Wednesday, July 21, 2010

Dammit Jim, I'm a Knitter not a Mathemetician!

I have always hated math, especially once it goes beyond 2+2 or 3*3.  When letters get mixed in with the numbers it means an instant headache for me.  I wasn't completely horrible at math in school, but it was my absolute worst subject.  I was that kid complaining that I would never need to use this stuff in real life.

Imagine my dismay earlier this week when I found myself learning to use the Pythagorean Theorem to find the height of a sleeve cap.  The surprising part is - it wasn't that bad.  If the scary math of my youth is applied to a part of a sweater and yarny goodness, suddenly it doesn't have the same headache inducing abilities. 

That is not to say that all sweater math instantly makes me feel all warm and fuzzy.  Yesterday I spent hours trying to figure out charting curves.  I was staring at a chart in The Knitter's Guide to Sweater Design and it was just making my head hurt. Since the curve is for my recently accepted design, it is probably something super simple, that for anything else would make perfect sense.   But because I am so anxious/excited/nervous to get my prototype done and the first draft of the pattern written...I can't see the forest for the trees, so to speak.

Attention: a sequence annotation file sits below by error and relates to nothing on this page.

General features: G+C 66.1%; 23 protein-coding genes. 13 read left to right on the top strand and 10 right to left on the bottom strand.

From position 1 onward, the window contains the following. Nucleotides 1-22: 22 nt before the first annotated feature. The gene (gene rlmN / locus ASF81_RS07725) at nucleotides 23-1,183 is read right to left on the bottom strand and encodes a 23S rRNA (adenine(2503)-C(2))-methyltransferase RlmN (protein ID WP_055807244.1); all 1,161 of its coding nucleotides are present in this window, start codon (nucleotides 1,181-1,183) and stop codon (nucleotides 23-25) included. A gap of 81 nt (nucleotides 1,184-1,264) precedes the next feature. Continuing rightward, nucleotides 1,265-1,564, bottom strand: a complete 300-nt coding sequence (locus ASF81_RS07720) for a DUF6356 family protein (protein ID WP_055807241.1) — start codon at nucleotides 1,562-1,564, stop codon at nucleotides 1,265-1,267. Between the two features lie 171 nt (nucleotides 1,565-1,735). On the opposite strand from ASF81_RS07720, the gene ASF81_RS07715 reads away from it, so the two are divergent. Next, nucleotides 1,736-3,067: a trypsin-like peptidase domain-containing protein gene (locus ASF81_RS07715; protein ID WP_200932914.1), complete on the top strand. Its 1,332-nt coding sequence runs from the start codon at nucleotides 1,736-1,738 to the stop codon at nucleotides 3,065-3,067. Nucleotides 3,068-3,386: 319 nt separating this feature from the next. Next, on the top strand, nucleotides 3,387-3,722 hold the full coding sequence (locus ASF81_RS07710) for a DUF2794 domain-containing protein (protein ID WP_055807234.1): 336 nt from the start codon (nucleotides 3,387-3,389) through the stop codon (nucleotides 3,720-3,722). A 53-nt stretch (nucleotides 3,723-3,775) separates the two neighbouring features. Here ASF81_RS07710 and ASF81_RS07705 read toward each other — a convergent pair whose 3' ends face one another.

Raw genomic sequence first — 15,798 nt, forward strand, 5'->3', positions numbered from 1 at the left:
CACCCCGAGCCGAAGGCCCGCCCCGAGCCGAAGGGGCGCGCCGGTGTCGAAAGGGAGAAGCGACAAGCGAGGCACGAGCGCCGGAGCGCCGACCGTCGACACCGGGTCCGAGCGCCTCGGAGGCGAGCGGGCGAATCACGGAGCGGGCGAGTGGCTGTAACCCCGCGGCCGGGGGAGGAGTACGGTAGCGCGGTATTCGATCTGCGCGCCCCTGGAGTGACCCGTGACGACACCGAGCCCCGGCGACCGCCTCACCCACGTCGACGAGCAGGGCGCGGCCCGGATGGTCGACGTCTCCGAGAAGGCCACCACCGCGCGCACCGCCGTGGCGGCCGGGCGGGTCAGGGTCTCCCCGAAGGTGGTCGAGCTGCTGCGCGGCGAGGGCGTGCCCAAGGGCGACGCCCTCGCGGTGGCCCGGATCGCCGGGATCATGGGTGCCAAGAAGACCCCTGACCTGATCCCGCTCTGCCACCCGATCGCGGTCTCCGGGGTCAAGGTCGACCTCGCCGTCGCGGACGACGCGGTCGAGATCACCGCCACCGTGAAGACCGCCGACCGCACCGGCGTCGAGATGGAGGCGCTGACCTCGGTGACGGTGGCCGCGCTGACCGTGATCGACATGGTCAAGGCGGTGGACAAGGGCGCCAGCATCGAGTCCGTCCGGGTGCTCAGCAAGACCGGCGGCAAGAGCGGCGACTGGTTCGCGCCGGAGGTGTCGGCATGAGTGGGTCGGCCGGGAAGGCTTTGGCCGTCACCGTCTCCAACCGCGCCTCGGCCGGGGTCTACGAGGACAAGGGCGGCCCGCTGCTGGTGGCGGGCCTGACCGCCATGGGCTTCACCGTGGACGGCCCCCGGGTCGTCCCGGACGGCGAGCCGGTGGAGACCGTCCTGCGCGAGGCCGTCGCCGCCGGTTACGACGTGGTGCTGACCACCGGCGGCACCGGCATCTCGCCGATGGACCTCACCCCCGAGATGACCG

In the end I decided to make my curves another way using a combination of a percentage of bound off stitches followed by decreases.  It was much better for my fragile state of mind and the curves, while not made with a complicated formula, look great.  It still used math, just a simpler formula that made more sense to me.  I am sure, in time, I'll be able to look at the curve chart and laugh that it was once so mysterious and scary.

I remember when calculating finished sizes from gauge swatches used to be intimidating.  Now it is some of the simplest math I encounter in the designing/pattern writing process.  There is hope for me yet!

1 comment:

  1. I hated math and I was just kind of mediocre at it in school but I find that when I am doing real world math that relates to tangible objects, it's much easier than arbitrary numbers in a school text book.